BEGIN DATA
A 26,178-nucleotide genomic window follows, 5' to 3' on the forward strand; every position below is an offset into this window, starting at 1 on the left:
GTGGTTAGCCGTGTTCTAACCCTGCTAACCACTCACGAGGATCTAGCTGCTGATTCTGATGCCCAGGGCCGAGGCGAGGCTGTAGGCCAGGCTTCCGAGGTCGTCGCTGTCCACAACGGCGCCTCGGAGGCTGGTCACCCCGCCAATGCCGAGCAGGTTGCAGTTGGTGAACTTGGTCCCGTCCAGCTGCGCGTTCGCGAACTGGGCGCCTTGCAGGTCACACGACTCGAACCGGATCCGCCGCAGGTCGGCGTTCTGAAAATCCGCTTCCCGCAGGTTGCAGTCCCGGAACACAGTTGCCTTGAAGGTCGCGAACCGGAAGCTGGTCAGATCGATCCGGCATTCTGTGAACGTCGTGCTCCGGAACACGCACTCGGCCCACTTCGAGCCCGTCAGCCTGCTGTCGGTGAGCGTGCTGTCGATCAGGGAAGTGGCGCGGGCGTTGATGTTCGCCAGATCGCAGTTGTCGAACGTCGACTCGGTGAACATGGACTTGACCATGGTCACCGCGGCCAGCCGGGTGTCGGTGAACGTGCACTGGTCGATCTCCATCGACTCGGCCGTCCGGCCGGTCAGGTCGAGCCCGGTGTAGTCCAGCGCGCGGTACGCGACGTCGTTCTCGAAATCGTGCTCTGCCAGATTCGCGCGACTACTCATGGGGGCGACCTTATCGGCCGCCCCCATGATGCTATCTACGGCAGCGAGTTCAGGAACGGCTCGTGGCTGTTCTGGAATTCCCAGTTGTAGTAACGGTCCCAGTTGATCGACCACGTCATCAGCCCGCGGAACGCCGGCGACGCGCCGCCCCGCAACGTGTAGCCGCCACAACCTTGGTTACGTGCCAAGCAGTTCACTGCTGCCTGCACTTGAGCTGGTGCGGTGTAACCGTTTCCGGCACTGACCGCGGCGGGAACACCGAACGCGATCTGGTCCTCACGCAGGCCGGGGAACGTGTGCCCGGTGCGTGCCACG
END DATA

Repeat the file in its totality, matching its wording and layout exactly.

A 26,178-nucleotide genomic window follows, 5' to 3' on the forward strand; every position below is an offset into this window, starting at 1 on the left:
GTGGTTAGCCGTGTTCTAACCCTGCTAACCACTCACGAGGATCTAGCTGCTGATTCTGATGCCCAGGGCCGAGGCGAGGCTGTAGGCCAGGCTTCCGAGGTCGTCGCTGTCCACAACGGCGCCTCGGAGGCTGGTCACCCCGCCAATGCCGAGCAGGTTGCAGTTGGTGAACTTGGTCCCGTCCAGCTGCGCGTTCGCGAACTGGGCGCCTTGCAGGTCACACGACTCGAACCGGATCCGCCGCAGGTCGGCGTTCTGAAAATCCGCTTCCCGCAGGTTGCAGTCCCGGAACACAGTTGCCTTGAAGGTCGCGAACCGGAAGCTGGTCAGATCGATCCGGCATTCTGTGAACGTCGTGCTCCGGAACACGCACTCGGCCCACTTCGAGCCCGTCAGCCTGCTGTCGGTGAGCGTGCTGTCGATCAGGGAAGTGGCGCGGGCGTTGATGTTCGCCAGATCGCAGTTGTCGAACGTCGACTCGGTGAACATGGACTTGACCATGGTCACCGCGGCCAGCCGGGTGTCGGTGAACGTGCACTGGTCGATCTCCATCGACTCGGCCGTCCGGCCGGTCAGGTCGAGCCCGGTGTAGTCCAGCGCGCGGTACGCGACGTCGTTCTCGAAATCGTGCTCTGCCAGATTCGCGCGACTACTCATGGGGGCGACCTTATCGGCCGCCCCCATGATGCTATCTACGGCAGCGAGTTCAGGAACGGCTCGTGGCTGTTCTGGAATTCCCAGTTGTAGTAACGGTCCCAGTTGATCGACCACGTCATCAGCCCGCGGAACGCCGGCGACGCGCCGCCCCGCAACGTGTAGCCGCCACAACCTTGGTTACGTGCCAAGCAGTTCACTGCTGCCTGCACTTGAGCTGGTGCGGTGTAACCGTTTCCGGCACTGACCGCGGCGGGAACACCGAACGCGATCTGGTCCTCACGCAGGCCGGGGAACGTGTGCCCGGTGCGTGCCACG